A new global study has found that air pollution is damaging every cell and organ in the body and is responsible for an array of illness from diabetes, dementia to heart and lung disease.
More than 90% of the global population is subject to toxic air, according to new research released by the World Health Organisation (WHO), the Guardian reports.
The study, which was published in the Forum of International Respiratory Societies in the two review papers, indicates that as many as 8.8 million deaths a year may be caused by air pollution, killing more people than tobacco.
“Air pollution can harm acutely, as well as chronically, potentially affecting every organ in the body,” “Ultrafine particles pass through the [lungs], are readily picked up by cells, and carried via the bloodstream to expose virtually all cells in the body,” the scientists conclude.
The research looked at the impact of different pollutants carried in the air and indicates that established illness associated with air pollution such as heart and lung disease may only be the tip of the iceberg.
Dr. Maria Neira, director of public and environmental health at the WHO, said she expected many diseases to be linked to air pollution in the future.
“It adds to the very heavy evidence we have already. There are more than 70,000 scientific papers to demonstrate that air pollution is affecting our health. Issues like Parkinson’s or autism, for which there is some evidence but maybe not the very strong linkages, that evidence is coming now,” she said.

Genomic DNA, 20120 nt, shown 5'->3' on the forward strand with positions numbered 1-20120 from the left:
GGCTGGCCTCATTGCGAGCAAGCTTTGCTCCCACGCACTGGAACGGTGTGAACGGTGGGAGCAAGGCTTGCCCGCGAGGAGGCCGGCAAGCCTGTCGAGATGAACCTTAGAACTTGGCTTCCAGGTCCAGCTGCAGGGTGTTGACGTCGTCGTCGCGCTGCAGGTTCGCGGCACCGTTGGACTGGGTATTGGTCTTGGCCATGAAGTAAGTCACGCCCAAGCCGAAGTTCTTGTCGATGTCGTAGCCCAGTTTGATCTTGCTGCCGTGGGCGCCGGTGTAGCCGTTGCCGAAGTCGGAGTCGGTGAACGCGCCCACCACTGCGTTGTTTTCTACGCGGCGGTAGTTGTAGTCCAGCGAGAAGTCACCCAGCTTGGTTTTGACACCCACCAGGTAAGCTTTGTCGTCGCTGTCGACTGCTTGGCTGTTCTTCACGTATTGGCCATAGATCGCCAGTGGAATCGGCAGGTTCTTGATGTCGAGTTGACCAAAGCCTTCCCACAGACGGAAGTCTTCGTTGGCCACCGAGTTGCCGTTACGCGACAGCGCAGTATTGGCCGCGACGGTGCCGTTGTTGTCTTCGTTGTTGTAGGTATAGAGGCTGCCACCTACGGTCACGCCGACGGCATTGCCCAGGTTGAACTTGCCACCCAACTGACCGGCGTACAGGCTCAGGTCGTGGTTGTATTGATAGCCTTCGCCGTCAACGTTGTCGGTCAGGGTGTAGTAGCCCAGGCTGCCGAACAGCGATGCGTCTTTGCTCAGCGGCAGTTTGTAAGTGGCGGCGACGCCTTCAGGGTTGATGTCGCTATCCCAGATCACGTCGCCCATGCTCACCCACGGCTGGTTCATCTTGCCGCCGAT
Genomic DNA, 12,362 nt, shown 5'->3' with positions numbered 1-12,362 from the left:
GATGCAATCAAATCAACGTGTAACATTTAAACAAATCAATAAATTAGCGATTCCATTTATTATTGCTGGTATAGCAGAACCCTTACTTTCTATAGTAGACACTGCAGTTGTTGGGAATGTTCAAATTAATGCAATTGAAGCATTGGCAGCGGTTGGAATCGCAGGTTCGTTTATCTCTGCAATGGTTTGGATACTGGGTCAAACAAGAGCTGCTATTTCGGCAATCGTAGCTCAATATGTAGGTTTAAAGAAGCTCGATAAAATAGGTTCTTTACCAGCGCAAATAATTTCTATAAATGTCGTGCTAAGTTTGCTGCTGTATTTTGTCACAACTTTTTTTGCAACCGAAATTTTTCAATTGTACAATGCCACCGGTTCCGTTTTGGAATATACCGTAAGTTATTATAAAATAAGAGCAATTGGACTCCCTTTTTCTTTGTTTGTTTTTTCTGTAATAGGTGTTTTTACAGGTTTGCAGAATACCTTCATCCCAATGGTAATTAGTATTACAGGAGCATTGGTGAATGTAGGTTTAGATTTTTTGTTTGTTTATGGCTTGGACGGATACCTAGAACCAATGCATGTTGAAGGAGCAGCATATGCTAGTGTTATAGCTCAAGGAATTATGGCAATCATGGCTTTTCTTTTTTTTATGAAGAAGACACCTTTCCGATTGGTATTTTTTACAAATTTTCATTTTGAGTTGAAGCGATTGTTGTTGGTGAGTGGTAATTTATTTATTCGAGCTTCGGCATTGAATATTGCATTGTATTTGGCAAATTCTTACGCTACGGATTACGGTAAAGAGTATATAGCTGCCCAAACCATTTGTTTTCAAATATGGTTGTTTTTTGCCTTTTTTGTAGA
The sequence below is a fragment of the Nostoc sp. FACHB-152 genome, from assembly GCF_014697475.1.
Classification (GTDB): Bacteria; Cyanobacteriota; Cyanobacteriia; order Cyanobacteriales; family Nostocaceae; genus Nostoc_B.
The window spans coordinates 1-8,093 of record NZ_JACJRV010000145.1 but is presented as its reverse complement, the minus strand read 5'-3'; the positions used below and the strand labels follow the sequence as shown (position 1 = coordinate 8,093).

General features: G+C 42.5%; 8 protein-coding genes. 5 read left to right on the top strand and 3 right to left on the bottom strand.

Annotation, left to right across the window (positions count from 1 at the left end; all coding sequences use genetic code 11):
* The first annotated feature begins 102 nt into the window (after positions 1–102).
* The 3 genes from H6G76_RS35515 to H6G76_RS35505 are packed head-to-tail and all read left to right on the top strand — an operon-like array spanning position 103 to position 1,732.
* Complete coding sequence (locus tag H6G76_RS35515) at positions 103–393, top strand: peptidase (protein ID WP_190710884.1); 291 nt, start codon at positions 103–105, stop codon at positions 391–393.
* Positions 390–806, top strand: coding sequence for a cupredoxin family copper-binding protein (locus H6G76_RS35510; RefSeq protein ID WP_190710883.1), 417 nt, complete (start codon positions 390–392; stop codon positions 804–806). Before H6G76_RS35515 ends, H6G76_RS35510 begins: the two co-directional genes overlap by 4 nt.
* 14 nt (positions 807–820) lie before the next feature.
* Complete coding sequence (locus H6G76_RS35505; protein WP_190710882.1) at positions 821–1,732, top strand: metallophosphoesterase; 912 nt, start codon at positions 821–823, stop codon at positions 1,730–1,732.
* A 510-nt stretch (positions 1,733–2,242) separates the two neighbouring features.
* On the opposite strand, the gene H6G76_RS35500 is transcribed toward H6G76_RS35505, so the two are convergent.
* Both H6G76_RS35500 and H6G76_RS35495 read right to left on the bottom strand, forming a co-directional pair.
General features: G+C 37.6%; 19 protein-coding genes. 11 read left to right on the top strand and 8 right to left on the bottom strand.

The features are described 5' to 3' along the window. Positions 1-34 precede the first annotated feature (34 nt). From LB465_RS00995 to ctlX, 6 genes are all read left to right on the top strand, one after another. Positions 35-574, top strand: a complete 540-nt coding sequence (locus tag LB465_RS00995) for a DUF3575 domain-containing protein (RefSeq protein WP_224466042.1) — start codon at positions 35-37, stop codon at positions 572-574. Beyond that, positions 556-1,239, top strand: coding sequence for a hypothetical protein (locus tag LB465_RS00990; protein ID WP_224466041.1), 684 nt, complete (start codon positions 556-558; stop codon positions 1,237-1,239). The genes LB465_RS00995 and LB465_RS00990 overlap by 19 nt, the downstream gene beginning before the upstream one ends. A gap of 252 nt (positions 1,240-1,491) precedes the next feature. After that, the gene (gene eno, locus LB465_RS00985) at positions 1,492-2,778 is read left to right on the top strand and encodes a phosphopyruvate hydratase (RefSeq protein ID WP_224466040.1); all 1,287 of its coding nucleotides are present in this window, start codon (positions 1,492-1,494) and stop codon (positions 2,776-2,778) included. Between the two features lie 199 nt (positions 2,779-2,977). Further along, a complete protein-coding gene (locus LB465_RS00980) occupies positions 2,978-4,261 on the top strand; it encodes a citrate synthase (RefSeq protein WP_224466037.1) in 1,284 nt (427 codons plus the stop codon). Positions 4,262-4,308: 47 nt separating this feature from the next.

Very small toxic particles, once inhaled, penetrate the lungs and are then carried around the body in the bloodstream.
“They land in the organs directly. Animal studies have shown they can even travel right up to the olfactory nerve into the brain,” said Professor Dean Schrufnagel, from the University of Illinois in Chicago, who led the research.
Poor air quality may even be responsible for brain conditions, like strokes, dementia and memory loss.
No Part of the Body is Immune
Once ingested into the bloodstream, pollution particles can cause systematic inflation as the body’s immune system mistakes them for bacteria.
“Immune cells think a [pollution particle] is bacteria, go after it and try to kill it by releasing enzymes and acids. Those inflammatory proteins spread into the body, affecting the brain, the kidneys, the pancreas and so forth. In evolutionary terms, the body has evolved to defend itself against infections, not pollution,” said Shrufnagel.
Toxic air is also responsible for damage to the reproductive organs and can reduce fertility and increase the risk of miscarriages. While Children are also especially vulnerable to air pollution, which can lead to leukaemia, childhood obesity and mental health problems.
But research into the damages of air pollution is at its infancy and many doctors are unaware of the effects of toxic air.
“Some [doctors] have no idea air pollution affects the organs they specialise in. But it affects their organs too and they had better pay attention,” said Shrufnagel.
The problem is exacerbated by the fact many people now live in megacities where air quality is poor.
“We are probably the first generation in history to be exposed to such a high level of pollution. People will say that in London or other places it was worse 100 years ago, but now we are talking about an incredible number of people exposed for a long time. We have megacities where all the citizens are breathing toxic air,” she said. “However, with all the tonnes of evidence we are collecting now, politicians will not be able to say we didn’t know,” said Dr. Neira.